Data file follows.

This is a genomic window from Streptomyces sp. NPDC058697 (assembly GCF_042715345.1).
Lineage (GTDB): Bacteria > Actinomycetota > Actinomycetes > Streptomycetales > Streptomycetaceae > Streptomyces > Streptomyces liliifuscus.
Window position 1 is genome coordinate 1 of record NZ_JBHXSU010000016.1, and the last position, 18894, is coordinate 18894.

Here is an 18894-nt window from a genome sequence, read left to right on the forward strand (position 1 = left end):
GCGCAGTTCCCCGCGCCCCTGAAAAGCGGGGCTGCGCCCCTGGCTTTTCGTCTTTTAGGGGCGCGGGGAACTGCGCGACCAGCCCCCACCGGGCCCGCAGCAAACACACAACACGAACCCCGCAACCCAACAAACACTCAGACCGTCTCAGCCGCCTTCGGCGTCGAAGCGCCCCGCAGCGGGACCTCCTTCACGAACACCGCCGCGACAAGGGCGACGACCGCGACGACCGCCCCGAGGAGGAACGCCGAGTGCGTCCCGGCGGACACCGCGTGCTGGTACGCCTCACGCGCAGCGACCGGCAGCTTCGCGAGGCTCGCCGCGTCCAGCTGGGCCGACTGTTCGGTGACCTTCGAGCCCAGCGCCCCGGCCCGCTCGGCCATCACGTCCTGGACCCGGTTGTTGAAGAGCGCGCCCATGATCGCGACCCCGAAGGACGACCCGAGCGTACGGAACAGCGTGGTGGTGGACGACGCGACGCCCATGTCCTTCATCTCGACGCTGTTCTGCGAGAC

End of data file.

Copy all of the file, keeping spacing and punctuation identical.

This is a genomic window from Streptomyces sp. NPDC058697 (assembly GCF_042715345.1).
Lineage (GTDB): Bacteria > Actinomycetota > Actinomycetes > Streptomycetales > Streptomycetaceae > Streptomyces > Streptomyces liliifuscus.
Window position 1 is genome coordinate 1 of record NZ_JBHXSU010000016.1, and the last position, 18894, is coordinate 18894.

Here is an 18894-nt window from a genome sequence, read left to right on the forward strand (position 1 = left end):
GCGCAGTTCCCCGCGCCCCTGAAAAGCGGGGCTGCGCCCCTGGCTTTTCGTCTTTTAGGGGCGCGGGGAACTGCGCGACCAGCCCCCACCGGGCCCGCAGCAAACACACAACACGAACCCCGCAACCCAACAAACACTCAGACCGTCTCAGCCGCCTTCGGCGTCGAAGCGCCCCGCAGCGGGACCTCCTTCACGAACACCGCCGCGACAAGGGCGACGACCGCGACGACCGCCCCGAGGAGGAACGCCGAGTGCGTCCCGGCGGACACCGCGTGCTGGTACGCCTCACGCGCAGCGACCGGCAGCTTCGCGAGGCTCGCCGCGTCCAGCTGGGCCGACTGTTCGGTGACCTTCGAGCCCAGCGCCCCGGCCCGCTCGGCCATCACGTCCTGGACCCGGTTGTTGAAGAGCGCGCCCATGATCGCGACCCCGAAGGACGACCCGAGCGTACGGAACAGCGTGGTGGTGGACGACGCGACGCCCATGTCCTTCATCTCGACGCTGTTCTGCGAGAC